Surgical trainee decision making: Exploring, modelling, teaching and learning
Rennie, Sarah Catherine
Decision making is a key competency for surgeons and trainees; however, neither its key components, nor how it should be taught and assessed, are well understood in all surgical settings. Most surgical decision making research has investigated elements of decision making in elective, pre- and intra-operative settings. This thesis explores trainee surgical decision making in the acute setting, focusing on less controlled settings of the ward and emergency room. Using qualitative structured interviews found that trainees primarily described using naturalistic methods in contrast to previous hypotheses. They predominantly utilised pattern recognition, with patient appearance being one of their main cues. In contrast to descriptions of expert decision makers, they did not act quickly on their decisions, consider absent cues, or trial their decision with mental simulation. Trainees described many factors influencing decision making, indicating its complexity. From this a “surgical trainee decision making mind map” was developed. Criteria that defined good and poor decisions, decision makers and essential factors for developing decision making skills were developed from a qualitative survey of international experts in surgery, cognitive research and medical education. From this the following definition of a good decision maker was compiled. A good surgical decision maker is a surgeon or trainee who makes well informed and considered, timely, patient focused decisions which are backed by a sound knowledge and good evidence-base, while recognising their own limitations, the need for collaboration, reflection and clear communication to bring about an appropriate action. The “Global Surgical Decision Making Model” was created to assist conceptualisation of acute surgical decision making and compared to current decision models. The model was also validated. A surgical decision making (SDM) eLearning package was constructed to facilitate understanding and acquisition of SDM skills. This was presented to surgical trainees and medical students for evaluation, and to assess whether medical students could act as a surrogate for the trainees. The SDM eLearning package used the “Global Surgical Decision Making Model” as a framework. Evaluation of the SDM eLearning package contributed to validation of the model, achieved learning gains in understanding of SDM, and was well received by participants. A summary of the key findings of this thesis offering interpretation and implications of the main results, and recommendations for how research can be progressed in the future has been compiled. This thesis adds to the body of surgical decision making research by: • detailing surgical trainee decision making in the acute surgical setting; • illustrating the complexity of acute trainee decisions in the “surgical trainee decision making mind map”; • identifying criteria for distinguishing good and poor decision making and decision makers, and offering a definition of a good decision maker; • detailing factors that facilitate the development of decision making skills; • providing a new model to act as a framework for considering decision making as it applies to surgical trainees; • contributing a SDM eLearning package that can be incorporated into surgical decision making curricula for both surgical trainees and medical students.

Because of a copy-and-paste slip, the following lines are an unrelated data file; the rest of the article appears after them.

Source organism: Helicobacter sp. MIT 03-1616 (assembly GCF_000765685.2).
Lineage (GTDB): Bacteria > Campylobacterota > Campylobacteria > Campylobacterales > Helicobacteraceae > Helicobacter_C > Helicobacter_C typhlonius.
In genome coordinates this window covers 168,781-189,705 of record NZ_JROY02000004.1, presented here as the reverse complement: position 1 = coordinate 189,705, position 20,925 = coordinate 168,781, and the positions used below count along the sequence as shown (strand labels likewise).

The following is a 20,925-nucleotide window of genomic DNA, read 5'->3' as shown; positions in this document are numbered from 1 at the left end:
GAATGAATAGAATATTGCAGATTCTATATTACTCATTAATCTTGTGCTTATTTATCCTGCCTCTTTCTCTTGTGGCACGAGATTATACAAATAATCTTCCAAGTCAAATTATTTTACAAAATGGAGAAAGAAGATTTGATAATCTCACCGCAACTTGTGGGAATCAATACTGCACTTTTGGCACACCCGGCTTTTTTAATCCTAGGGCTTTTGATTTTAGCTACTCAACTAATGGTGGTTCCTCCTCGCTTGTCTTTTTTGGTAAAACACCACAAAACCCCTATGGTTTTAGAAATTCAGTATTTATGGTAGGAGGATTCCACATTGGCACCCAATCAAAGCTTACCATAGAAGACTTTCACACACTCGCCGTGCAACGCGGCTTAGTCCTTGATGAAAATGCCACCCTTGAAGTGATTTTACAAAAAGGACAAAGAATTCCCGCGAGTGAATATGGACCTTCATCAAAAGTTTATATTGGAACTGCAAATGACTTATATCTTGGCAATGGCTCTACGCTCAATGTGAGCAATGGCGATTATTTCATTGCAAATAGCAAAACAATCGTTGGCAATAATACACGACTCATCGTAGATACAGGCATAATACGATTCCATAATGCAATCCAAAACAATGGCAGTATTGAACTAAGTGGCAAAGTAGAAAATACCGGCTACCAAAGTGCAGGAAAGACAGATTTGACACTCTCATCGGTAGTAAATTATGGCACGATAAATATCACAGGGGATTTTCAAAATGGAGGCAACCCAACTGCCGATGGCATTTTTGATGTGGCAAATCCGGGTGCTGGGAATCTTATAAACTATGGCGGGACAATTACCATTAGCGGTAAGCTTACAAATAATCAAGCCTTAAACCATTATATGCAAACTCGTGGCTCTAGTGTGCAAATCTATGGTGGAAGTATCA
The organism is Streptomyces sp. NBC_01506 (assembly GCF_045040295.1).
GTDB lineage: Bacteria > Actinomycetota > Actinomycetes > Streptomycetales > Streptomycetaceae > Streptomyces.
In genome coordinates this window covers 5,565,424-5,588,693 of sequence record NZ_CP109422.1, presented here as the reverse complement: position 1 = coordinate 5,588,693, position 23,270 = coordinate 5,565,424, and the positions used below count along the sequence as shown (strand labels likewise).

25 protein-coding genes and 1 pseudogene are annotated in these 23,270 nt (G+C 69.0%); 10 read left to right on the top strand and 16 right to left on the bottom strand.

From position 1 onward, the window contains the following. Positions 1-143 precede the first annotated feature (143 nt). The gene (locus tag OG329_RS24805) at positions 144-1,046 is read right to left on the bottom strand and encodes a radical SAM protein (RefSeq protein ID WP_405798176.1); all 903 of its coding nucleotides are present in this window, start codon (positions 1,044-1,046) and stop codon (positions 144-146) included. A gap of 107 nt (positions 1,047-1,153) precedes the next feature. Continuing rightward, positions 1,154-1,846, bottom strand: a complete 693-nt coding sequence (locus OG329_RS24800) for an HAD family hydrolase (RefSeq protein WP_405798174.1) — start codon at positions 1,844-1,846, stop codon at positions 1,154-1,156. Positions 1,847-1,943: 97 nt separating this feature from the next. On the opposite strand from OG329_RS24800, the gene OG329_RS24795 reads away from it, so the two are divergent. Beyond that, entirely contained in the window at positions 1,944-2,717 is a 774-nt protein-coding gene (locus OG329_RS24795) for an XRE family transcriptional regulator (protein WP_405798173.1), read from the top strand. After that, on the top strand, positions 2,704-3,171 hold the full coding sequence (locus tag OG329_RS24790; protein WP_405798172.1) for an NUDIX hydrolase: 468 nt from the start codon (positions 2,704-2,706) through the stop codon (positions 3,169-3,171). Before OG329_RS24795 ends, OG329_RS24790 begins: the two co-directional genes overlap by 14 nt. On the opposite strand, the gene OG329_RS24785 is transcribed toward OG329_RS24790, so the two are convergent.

Advisor: van Rij, Andre; Theis, Jean-Claude
Degree Name: Doctor of Philosophy
Degree Discipline: Surgery
Keywords: Decision making; Surgery; Surgical trainees; eLearning
Research Type: Thesis